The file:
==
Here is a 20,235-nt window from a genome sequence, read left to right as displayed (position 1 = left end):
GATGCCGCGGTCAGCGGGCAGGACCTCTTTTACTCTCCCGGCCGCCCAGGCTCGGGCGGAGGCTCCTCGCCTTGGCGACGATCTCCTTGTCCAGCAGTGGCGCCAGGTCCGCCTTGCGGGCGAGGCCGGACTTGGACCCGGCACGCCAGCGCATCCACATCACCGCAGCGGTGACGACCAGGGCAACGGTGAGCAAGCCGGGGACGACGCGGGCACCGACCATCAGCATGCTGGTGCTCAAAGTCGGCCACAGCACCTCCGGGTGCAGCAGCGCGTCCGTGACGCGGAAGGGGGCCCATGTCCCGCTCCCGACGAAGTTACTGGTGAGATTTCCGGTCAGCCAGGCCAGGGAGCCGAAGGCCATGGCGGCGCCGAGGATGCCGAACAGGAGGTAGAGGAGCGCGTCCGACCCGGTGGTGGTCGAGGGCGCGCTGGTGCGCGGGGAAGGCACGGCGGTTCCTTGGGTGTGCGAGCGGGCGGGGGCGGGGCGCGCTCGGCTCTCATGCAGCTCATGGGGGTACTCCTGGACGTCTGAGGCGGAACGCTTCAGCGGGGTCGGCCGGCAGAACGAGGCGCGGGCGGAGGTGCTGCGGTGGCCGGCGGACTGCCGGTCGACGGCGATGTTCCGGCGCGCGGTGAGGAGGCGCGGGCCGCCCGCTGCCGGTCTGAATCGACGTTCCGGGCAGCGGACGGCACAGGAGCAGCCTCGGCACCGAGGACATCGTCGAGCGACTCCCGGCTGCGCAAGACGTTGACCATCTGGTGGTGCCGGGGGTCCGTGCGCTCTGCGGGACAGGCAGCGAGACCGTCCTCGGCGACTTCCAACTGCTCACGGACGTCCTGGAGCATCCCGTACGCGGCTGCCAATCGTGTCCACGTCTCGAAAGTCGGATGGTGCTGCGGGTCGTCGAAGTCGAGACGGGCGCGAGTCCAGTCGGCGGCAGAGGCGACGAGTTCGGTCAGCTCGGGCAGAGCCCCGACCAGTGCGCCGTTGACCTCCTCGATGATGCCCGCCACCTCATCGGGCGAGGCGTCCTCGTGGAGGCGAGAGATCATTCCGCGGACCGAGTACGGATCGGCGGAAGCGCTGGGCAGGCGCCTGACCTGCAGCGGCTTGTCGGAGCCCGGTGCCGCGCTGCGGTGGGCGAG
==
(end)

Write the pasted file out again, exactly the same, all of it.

Here is a 20,235-nt window from a genome sequence, read left to right as displayed (position 1 = left end):
GATGCCGCGGTCAGCGGGCAGGACCTCTTTTACTCTCCCGGCCGCCCAGGCTCGGGCGGAGGCTCCTCGCCTTGGCGACGATCTCCTTGTCCAGCAGTGGCGCCAGGTCCGCCTTGCGGGCGAGGCCGGACTTGGACCCGGCACGCCAGCGCATCCACATCACCGCAGCGGTGACGACCAGGGCAACGGTGAGCAAGCCGGGGACGACGCGGGCACCGACCATCAGCATGCTGGTGCTCAAAGTCGGCCACAGCACCTCCGGGTGCAGCAGCGCGTCCGTGACGCGGAAGGGGGCCCATGTCCCGCTCCCGACGAAGTTACTGGTGAGATTTCCGGTCAGCCAGGCCAGGGAGCCGAAGGCCATGGCGGCGCCGAGGATGCCGAACAGGAGGTAGAGGAGCGCGTCCGACCCGGTGGTGGTCGAGGGCGCGCTGGTGCGCGGGGAAGGCACGGCGGTTCCTTGGGTGTGCGAGCGGGCGGGGGCGGGGCGCGCTCGGCTCTCATGCAGCTCATGGGGGTACTCCTGGACGTCTGAGGCGGAACGCTTCAGCGGGGTCGGCCGGCAGAACGAGGCGCGGGCGGAGGTGCTGCGGTGGCCGGCGGACTGCCGGTCGACGGCGATGTTCCGGCGCGCGGTGAGGAGGCGCGGGCCGCCCGCTGCCGGTCTGAATCGACGTTCCGGGCAGCGGACGGCACAGGAGCAGCCTCGGCACCGAGGACATCGTCGAGCGACTCCCGGCTGCGCAAGACGTTGACCATCTGGTGGTGCCGGGGGTCCGTGCGCTCTGCGGGACAGGCAGCGAGACCGTCCTCGGCGACTTCCAACTGCTCACGGACGTCCTGGAGCATCCCGTACGCGGCTGCCAATCGTGTCCACGTCTCGAAAGTCGGATGGTGCTGCGGGTCGTCGAAGTCGAGACGGGCGCGAGTCCAGTCGGCGGCAGAGGCGACGAGTTCGGTCAGCTCGGGCAGAGCCCCGACCAGTGCGCCGTTGACCTCCTCGATGATGCCCGCCACCTCATCGGGCGAGGCGTCCTCGTGGAGGCGAGAGATCATTCCGCGGACCGAGTACGGATCGGCGGAAGCGCTGGGCAGGCGCCTGACCTGCAGCGGCTTGTCGGAGCCCGGTGCCGCGCTGCGGTGGGCGAG